Phoenix couple in Section 8 housing takes corporate landlord to court -- and winsPosted: Updated:
They couldn’t afford an attorney, and they couldn’t afford to lose.
A low-income Phoenix family facing more than $5,500 in questionable charges from their landlord decided to take the case to court themselves.
The verdict is in.
“We won!” said Serena Rich with a smile. “We won!”
Serena and her wife Latisha, mothers of five living in Section 8 housing, represented themselves against Colony Starwood Homes. The publicly-traded company, which also operates under the name Waypoint Homes, manages more than 30,000 single-family properties across 10 states.
“We're trying to teach our kids, when you do your homework and you research stuff and you have stuff lined up in order, anything's possible,” said Latisha Rich.
Back in September, the odds were against them. After trouble getting the company to complete simple repairs, the frustrated family decided to move out. The couple said they requested a move-out inspection, but the property manager never showed up.
Then came the bill: $5,548.88 for damage to the home.
It was far more than the family could afford.
“Trying to pay a $5,000 on top of my 5 kids -- no way!” said Serena.
A Waypoint inspector found bedroom doors split in half, along with huge sections of carpet that needed to be replaced and other damage, and blamed the family for trashing the place.
But the Riches anticipated there might be a dispute about the condition of the home, and took date-stamped pictures showing the damage wasn’t there when they moved out.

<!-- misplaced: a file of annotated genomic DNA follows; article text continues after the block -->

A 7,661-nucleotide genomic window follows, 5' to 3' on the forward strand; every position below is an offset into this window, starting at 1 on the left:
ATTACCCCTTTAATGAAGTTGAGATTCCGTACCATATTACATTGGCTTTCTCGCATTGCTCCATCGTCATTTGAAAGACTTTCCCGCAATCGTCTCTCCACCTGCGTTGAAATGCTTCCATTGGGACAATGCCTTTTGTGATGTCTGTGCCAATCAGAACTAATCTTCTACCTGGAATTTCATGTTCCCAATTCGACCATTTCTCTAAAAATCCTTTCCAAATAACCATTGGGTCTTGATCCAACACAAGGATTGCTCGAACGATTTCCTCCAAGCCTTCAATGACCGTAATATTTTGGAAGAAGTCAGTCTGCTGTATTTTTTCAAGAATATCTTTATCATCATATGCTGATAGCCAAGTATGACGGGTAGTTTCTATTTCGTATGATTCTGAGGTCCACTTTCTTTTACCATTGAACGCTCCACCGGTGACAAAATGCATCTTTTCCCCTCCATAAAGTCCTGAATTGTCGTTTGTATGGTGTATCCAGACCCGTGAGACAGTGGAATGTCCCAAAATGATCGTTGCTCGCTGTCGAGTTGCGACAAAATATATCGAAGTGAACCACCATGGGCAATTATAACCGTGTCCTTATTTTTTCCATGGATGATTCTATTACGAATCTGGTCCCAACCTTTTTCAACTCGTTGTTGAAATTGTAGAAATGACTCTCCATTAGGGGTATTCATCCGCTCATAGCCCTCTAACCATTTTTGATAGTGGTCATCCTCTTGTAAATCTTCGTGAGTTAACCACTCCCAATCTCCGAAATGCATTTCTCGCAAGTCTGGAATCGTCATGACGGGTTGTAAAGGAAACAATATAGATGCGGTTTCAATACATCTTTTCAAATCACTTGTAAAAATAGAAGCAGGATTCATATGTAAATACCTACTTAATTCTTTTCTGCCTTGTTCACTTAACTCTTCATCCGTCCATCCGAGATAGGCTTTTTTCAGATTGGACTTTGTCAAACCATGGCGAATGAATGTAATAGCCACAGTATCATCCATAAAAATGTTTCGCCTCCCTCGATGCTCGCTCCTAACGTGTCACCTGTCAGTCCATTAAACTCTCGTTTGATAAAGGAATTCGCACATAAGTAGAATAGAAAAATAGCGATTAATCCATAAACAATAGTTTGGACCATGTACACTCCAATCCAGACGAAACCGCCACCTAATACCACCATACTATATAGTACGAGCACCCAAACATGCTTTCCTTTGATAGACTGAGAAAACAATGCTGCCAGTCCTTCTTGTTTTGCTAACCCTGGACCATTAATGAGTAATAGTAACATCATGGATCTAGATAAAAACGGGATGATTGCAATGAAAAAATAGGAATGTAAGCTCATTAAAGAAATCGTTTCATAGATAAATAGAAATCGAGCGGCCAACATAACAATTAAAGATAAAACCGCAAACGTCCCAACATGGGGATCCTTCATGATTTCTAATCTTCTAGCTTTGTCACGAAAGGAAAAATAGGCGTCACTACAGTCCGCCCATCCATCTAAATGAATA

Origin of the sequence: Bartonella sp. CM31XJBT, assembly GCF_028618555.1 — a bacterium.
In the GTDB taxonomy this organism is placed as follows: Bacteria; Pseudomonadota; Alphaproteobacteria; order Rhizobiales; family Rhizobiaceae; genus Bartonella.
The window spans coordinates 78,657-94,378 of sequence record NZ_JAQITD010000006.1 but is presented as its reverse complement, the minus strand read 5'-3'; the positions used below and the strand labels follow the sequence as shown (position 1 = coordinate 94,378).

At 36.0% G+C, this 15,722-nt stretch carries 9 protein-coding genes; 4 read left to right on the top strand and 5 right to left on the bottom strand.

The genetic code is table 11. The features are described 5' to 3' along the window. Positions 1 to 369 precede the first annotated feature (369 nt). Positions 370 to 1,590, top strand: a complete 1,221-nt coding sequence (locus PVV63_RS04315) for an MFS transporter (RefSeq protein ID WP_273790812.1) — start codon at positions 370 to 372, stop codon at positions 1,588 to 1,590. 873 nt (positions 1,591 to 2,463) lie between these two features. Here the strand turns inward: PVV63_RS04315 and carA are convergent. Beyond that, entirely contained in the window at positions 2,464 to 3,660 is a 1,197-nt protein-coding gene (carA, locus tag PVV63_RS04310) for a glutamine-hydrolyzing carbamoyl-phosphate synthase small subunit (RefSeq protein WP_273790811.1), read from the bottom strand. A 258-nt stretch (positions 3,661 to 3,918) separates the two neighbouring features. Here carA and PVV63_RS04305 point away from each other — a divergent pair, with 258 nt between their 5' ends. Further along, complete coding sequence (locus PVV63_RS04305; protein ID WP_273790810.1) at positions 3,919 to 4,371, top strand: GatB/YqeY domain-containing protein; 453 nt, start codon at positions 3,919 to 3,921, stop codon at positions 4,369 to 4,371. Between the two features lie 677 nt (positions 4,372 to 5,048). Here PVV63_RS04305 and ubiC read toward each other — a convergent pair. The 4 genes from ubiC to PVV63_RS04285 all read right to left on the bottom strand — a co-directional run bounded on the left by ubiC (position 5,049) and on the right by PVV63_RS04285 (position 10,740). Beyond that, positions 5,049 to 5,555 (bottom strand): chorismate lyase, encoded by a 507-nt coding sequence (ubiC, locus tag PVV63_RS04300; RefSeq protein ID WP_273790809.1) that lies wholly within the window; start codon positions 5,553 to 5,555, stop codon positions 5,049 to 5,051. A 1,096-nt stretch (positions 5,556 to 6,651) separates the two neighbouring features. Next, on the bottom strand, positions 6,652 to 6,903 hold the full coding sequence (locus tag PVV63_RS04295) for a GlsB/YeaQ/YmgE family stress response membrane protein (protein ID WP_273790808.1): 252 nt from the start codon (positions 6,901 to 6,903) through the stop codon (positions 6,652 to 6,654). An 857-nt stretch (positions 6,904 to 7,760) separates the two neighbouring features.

“They hone in on folks that are either disabled or low-income, or folks that don’t have the ability to hire an attorney,” said LaVitta Cooks, Serena’s sister, of Waypoint Homes.
A spokesperson for the company did not respond to an emailed request for comment Friday. The law firm that represented the company, Hull, Holliday & Holliday, also did not respond to voicemails and a text message.
Cooks, who does not have legal experience, helped the couple take their case to justice court. Colony Starwood fired back with a 110-page counter-lawsuit and multiple witnesses ready to testify at trial.
In the end, the family won. And now Colony Starwood owes them money.
“After extensive review of the evidence presented and notes taken from testimony, it is hereby ordered granting judgment in favor of the Plaintiff for the return of the security deposit amount of $1,139,” the judge wrote.
The judge determined that Colony Starwood refused the family their right to a move-out inspection, and in doing so, forfeited their right to dispute the condition of the home. The court also found the couple provided enough evidence to establish they left the home in good condition.
“You fight for what's right,” said Serena Rich. “If they fight for what's wrong, [the truth] will always come out in the end.”
“If you're honest and you believe in what you're doing, fight for it!” added Cooks. “Don't give up, because we just did it! And we can't believe it – we just did it!”
The judge dismissed Colony Starwood’s counter-lawsuit with prejudice, meaning the company cannot file a new lawsuit on the same claim.
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